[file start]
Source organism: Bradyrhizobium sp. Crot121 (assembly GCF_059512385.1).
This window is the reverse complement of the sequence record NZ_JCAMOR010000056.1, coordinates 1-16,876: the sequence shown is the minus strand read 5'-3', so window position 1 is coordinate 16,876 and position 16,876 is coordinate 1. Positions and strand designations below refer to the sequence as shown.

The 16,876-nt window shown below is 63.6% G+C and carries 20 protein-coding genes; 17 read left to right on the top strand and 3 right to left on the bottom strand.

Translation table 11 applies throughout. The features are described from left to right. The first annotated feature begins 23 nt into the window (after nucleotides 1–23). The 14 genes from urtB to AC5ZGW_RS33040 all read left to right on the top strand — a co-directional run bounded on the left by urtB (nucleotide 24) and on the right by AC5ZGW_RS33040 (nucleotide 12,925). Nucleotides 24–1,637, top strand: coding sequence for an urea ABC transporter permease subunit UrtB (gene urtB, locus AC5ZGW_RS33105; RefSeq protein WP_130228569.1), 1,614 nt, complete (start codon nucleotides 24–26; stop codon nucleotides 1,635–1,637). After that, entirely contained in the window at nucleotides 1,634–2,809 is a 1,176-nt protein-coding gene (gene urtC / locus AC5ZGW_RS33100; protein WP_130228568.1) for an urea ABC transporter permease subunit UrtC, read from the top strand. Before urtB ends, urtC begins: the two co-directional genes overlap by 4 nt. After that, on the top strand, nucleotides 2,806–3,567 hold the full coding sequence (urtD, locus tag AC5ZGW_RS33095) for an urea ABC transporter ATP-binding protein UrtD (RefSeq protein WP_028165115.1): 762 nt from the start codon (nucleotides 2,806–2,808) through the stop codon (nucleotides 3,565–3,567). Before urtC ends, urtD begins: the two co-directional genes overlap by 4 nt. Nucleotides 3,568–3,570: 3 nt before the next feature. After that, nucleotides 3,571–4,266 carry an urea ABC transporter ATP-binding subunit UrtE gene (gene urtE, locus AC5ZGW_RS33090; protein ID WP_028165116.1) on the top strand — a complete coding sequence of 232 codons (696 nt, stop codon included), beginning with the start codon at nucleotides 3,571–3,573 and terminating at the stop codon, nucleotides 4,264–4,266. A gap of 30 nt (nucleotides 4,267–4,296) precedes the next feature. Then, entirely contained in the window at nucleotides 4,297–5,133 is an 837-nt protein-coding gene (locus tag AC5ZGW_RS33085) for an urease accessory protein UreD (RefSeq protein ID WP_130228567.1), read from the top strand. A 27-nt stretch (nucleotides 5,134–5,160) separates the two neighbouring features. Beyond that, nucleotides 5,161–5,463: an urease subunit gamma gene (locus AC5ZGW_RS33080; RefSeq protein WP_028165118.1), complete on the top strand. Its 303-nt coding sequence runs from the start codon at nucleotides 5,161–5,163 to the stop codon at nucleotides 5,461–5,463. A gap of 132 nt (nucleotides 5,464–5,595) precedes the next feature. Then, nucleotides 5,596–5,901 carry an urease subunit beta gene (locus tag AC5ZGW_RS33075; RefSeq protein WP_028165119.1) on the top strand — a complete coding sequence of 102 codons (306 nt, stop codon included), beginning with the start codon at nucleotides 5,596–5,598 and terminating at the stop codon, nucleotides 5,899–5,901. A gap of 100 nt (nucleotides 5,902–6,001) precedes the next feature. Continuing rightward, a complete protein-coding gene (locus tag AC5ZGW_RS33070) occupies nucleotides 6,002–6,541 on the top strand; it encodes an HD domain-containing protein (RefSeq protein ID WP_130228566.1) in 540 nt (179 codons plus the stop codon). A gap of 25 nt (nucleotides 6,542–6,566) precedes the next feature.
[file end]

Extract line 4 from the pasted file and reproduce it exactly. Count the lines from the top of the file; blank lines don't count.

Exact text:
Translation table 11 applies throughout. The features are described from left to right. The first annotated feature begins 23 nt into the window (after nucleotides 1–23). The 14 genes from urtB to AC5ZGW_RS33040 all read left to right on the top strand — a co-directional run bounded on the left by urtB (nucleotide 24) and on the right by AC5ZGW_RS33040 (nucleotide 12,925). Nucleotides 24–1,637, top strand: coding sequence for an urea ABC transporter permease subunit UrtB (gene urtB, locus AC5ZGW_RS33105; RefSeq protein WP_130228569.1), 1,614 nt, complete (start codon nucleotides 24–26; stop codon nucleotides 1,635–1,637). After that, entirely contained in the window at nucleotides 1,634–2,809 is a 1,176-nt protein-coding gene (gene urtC / locus AC5ZGW_RS33100; protein WP_130228568.1) for an urea ABC transporter permease subunit UrtC, read from the top strand. Before urtB ends, urtC begins: the two co-directional genes overlap by 4 nt. After that, on the top strand, nucleotides 2,806–3,567 hold the full coding sequence (urtD, locus tag AC5ZGW_RS33095) for an urea ABC transporter ATP-binding protein UrtD (RefSeq protein WP_028165115.1): 762 nt from the start codon (nucleotides 2,806–2,808) through the stop codon (nucleotides 3,565–3,567). Before urtC ends, urtD begins: the two co-directional genes overlap by 4 nt. Nucleotides 3,568–3,570: 3 nt before the next feature. After that, nucleotides 3,571–4,266 carry an urea ABC transporter ATP-binding subunit UrtE gene (gene urtE, locus AC5ZGW_RS33090; protein ID WP_028165116.1) on the top strand — a complete coding sequence of 232 codons (696 nt, stop codon included), beginning with the start codon at nucleotides 3,571–3,573 and terminating at the stop codon, nucleotides 4,264–4,266. A gap of 30 nt (nucleotides 4,267–4,296) precedes the next feature. Then, entirely contained in the window at nucleotides 4,297–5,133 is an 837-nt protein-coding gene (locus tag AC5ZGW_RS33085) for an urease accessory protein UreD (RefSeq protein ID WP_130228567.1), read from the top strand. A 27-nt stretch (nucleotides 5,134–5,160) separates the two neighbouring features. Beyond that, nucleotides 5,161–5,463: an urease subunit gamma gene (locus AC5ZGW_RS33080; RefSeq protein WP_028165118.1), complete on the top strand. Its 303-nt coding sequence runs from the start codon at nucleotides 5,161–5,163 to the stop codon at nucleotides 5,461–5,463. A gap of 132 nt (nucleotides 5,464–5,595) precedes the next feature. Then, nucleotides 5,596–5,901 carry an urease subunit beta gene (locus tag AC5ZGW_RS33075; RefSeq protein WP_028165119.1) on the top strand — a complete coding sequence of 102 codons (306 nt, stop codon included), beginning with the start codon at nucleotides 5,596–5,598 and terminating at the stop codon, nucleotides 5,899–5,901. A gap of 100 nt (nucleotides 5,902–6,001) precedes the next feature. Continuing rightward, a complete protein-coding gene (locus tag AC5ZGW_RS33070) occupies nucleotides 6,002–6,541 on the top strand; it encodes an HD domain-containing protein (RefSeq protein ID WP_130228566.1) in 540 nt (179 codons plus the stop codon). A gap of 25 nt (nucleotides 6,542–6,566) precedes the next feature.